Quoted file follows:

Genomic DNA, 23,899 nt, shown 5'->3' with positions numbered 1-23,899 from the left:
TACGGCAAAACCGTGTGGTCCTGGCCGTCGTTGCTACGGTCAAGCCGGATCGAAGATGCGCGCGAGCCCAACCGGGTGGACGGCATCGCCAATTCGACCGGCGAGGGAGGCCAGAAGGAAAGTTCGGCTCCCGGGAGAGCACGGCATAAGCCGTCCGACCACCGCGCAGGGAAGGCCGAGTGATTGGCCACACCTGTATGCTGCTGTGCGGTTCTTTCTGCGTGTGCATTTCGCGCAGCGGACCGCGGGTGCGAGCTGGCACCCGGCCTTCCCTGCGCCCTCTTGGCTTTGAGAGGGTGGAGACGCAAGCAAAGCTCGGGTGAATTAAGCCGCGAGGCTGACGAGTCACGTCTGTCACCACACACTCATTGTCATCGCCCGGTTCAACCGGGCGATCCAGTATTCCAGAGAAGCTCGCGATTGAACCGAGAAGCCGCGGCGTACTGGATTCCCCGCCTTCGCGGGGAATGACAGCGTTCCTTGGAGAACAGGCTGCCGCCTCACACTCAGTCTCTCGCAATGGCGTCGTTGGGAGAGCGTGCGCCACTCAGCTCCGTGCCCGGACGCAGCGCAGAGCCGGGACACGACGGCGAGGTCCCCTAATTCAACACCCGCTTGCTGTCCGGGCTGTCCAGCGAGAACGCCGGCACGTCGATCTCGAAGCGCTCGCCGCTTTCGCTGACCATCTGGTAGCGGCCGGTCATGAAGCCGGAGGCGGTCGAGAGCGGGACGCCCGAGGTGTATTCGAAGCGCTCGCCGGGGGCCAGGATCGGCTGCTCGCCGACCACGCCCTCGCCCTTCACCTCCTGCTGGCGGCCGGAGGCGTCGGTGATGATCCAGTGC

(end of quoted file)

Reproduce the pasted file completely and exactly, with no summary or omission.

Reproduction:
Genomic DNA, 23,899 nt, shown 5'->3' with positions numbered 1-23,899 from the left:
TACGGCAAAACCGTGTGGTCCTGGCCGTCGTTGCTACGGTCAAGCCGGATCGAAGATGCGCGCGAGCCCAACCGGGTGGACGGCATCGCCAATTCGACCGGCGAGGGAGGCCAGAAGGAAAGTTCGGCTCCCGGGAGAGCACGGCATAAGCCGTCCGACCACCGCGCAGGGAAGGCCGAGTGATTGGCCACACCTGTATGCTGCTGTGCGGTTCTTTCTGCGTGTGCATTTCGCGCAGCGGACCGCGGGTGCGAGCTGGCACCCGGCCTTCCCTGCGCCCTCTTGGCTTTGAGAGGGTGGAGACGCAAGCAAAGCTCGGGTGAATTAAGCCGCGAGGCTGACGAGTCACGTCTGTCACCACACACTCATTGTCATCGCCCGGTTCAACCGGGCGATCCAGTATTCCAGAGAAGCTCGCGATTGAACCGAGAAGCCGCGGCGTACTGGATTCCCCGCCTTCGCGGGGAATGACAGCGTTCCTTGGAGAACAGGCTGCCGCCTCACACTCAGTCTCTCGCAATGGCGTCGTTGGGAGAGCGTGCGCCACTCAGCTCCGTGCCCGGACGCAGCGCAGAGCCGGGACACGACGGCGAGGTCCCCTAATTCAACACCCGCTTGCTGTCCGGGCTGTCCAGCGAGAACGCCGGCACGTCGATCTCGAAGCGCTCGCCGCTTTCGCTGACCATCTGGTAGCGGCCGGTCATGAAGCCGGAGGCGGTCGAGAGCGGGACGCCCGAGGTGTATTCGAAGCGCTCGCCGGGGGCCAGGATCGGCTGCTCGCCGACCACGCCCTCGCCCTTCACCTCCTGCTGGCGGCCGGAGGCGTCGGTGATGATCCAGTGC